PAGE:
Assessing the monthly cycle of food abundance-shortage cycle in food insecure/overweight-obese women
Contributors:Zubieta, Ana Claudia
Mims, Sheryl D.
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Series/Report no.:Human Nutrition. Graduate student poster competition, 2009
Background: This study aims to assess a hypothesized monthly cycle of food abundance-shortage among food insecure/overweight-obese (FIS/Ow-Ob) women as a possible explanation to the paradoxical relationship between food insecurity and overweight/obesity. Methods: Overweight and obesity were determined by a Body Mass Index (BMI) ≥ 25. A validated shelf-food inventory was used to determine household food supply, and dietary intakes were measured by 24-hour dietary recalls. Food insecurity was measured using the USDA Household Food Security Supplemental Module (US-HFSSM). Differences in the number of shelf-food items and energy/nutrient intake between week1 and week4 were determined through paired t-tests. Results: 22 women participating in the Ohio Family Nutrition Program (77% overweight/obese, 91% food insecure) were interviewed at the beginning and the end of the month (week1, week4) to determine their dietary energy intake (EI) and household food supply. Among FIS/Ow-Ob women (n=16), the number of shelf-food items (week1: 86.8, week4: 62.6, p=0.0004) and EI (week1: 2157.2 kcal, week4: 1665.9 kcal, p=0.04) decreased significantly when comparing measures at week1 and week4. A significant decrease in fat intake was observed as well (p=0.02). Significant drops were also observed in food supply for food groups of grains, vegetables, fruits, milk, and meat & beans (p≤0.05). Conclusion: These findings suggest the existence of a monthly cycle of food abundance-shortage among FIS/Ow-Ob women, who might be experiencing a caloric overconsumption on week1, when food is more abundant, as a response to the food shortage on week4. Nutrition education and policy interventions are needed to better distribute the available resources throughout the month to avoid such variations.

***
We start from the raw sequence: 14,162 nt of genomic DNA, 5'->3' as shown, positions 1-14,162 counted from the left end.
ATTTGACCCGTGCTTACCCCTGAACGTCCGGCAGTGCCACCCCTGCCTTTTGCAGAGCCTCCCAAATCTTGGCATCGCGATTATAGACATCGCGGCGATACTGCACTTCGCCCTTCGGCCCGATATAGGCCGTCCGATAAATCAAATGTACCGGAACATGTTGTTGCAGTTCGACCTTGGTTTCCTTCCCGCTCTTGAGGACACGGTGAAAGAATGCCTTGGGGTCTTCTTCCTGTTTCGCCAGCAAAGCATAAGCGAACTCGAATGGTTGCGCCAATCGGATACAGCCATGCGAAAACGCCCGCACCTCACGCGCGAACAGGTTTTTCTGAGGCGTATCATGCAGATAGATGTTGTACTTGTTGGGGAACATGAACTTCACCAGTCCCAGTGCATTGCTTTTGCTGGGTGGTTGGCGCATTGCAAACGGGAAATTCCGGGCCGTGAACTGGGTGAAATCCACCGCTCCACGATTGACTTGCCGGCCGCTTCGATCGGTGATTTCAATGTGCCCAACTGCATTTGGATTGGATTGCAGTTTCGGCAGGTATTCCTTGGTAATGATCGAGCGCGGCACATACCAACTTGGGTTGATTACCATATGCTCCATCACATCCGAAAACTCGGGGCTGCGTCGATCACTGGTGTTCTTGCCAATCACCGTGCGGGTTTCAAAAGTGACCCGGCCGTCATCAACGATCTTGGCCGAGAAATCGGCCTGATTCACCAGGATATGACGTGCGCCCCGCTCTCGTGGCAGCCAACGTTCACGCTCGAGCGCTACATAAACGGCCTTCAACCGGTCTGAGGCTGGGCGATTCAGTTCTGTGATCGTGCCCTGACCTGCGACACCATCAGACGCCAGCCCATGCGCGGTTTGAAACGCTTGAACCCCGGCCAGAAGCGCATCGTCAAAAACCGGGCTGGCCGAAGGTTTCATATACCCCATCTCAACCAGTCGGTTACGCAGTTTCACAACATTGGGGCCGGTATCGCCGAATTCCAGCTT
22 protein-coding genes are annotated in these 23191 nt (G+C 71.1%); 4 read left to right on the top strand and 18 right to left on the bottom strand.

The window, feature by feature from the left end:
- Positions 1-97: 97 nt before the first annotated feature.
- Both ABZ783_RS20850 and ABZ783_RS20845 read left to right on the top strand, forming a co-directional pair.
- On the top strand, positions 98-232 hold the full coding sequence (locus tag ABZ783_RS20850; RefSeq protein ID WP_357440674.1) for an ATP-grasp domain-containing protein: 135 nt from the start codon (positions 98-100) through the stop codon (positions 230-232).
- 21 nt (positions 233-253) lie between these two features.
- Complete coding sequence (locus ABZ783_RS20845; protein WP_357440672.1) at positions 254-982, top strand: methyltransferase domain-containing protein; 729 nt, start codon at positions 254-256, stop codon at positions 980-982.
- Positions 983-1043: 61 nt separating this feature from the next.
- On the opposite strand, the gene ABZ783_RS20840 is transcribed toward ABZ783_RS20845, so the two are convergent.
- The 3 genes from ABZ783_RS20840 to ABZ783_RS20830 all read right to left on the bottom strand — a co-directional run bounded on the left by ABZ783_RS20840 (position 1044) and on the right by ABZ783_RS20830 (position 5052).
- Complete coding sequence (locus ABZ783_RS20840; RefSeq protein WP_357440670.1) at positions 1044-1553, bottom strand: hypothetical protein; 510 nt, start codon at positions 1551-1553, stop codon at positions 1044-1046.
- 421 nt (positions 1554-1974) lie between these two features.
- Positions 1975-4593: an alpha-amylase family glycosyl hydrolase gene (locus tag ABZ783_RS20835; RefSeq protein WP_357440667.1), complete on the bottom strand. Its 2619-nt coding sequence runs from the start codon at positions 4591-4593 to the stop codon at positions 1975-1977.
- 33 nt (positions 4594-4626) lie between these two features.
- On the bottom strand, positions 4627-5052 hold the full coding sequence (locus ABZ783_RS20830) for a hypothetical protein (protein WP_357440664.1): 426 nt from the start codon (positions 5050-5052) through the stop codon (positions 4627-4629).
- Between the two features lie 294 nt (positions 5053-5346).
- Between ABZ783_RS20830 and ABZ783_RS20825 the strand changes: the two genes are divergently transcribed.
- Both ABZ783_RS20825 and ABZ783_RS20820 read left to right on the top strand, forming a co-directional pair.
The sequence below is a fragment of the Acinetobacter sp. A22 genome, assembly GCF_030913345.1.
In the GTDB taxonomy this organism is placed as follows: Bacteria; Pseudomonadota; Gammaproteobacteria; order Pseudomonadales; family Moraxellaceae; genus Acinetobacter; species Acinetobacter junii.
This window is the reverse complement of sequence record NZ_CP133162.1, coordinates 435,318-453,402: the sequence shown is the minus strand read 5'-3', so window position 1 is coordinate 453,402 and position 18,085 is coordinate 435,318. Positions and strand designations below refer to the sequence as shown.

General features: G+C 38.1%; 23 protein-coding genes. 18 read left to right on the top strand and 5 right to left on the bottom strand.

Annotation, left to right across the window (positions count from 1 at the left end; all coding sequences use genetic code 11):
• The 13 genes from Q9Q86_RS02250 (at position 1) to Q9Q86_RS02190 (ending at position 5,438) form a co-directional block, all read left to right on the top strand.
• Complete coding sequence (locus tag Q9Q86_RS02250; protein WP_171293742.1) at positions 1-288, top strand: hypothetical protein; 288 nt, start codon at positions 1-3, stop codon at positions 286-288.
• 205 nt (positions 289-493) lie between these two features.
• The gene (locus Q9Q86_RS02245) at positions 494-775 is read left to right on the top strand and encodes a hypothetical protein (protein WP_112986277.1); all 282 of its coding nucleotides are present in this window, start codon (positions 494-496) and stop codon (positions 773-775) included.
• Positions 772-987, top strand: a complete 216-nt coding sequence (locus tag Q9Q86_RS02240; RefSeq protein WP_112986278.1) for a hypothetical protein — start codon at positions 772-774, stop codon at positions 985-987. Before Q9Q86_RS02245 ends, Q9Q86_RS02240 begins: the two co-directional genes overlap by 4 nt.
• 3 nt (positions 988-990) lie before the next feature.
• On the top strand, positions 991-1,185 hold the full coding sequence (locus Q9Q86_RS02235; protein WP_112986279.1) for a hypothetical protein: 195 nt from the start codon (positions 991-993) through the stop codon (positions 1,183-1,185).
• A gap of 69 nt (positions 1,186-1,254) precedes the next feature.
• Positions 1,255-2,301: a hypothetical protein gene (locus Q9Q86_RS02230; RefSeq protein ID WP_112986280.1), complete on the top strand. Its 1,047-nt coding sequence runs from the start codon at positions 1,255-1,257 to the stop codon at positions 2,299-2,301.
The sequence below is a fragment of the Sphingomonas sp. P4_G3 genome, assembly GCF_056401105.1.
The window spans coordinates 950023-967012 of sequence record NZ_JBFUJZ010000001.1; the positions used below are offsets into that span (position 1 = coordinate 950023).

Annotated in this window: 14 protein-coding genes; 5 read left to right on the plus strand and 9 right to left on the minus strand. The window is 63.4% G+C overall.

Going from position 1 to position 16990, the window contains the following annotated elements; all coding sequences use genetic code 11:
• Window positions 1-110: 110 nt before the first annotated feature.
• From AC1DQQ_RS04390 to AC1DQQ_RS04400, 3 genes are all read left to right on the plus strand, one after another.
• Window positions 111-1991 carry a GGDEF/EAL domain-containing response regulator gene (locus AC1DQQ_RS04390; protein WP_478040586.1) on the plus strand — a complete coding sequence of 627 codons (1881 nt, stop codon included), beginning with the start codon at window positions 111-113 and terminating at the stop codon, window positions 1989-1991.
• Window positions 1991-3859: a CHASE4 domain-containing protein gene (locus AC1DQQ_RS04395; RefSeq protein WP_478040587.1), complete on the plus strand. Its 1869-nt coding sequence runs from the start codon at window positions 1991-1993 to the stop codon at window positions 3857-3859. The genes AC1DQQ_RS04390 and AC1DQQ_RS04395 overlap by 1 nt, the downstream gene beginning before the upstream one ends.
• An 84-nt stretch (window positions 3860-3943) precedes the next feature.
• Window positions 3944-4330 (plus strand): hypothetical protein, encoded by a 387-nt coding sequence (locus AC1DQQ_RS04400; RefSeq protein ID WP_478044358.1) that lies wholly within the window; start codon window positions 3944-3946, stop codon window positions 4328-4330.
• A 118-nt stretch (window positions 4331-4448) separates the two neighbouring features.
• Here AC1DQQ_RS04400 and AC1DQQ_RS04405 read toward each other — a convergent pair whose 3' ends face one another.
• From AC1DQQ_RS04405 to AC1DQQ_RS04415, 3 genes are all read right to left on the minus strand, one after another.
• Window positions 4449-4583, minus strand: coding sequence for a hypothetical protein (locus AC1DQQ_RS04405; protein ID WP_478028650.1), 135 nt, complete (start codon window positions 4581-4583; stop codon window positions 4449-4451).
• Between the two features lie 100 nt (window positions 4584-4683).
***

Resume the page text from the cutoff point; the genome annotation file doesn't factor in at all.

Ohio Agricultural Research and Development Center (Grant # OHOA1277)
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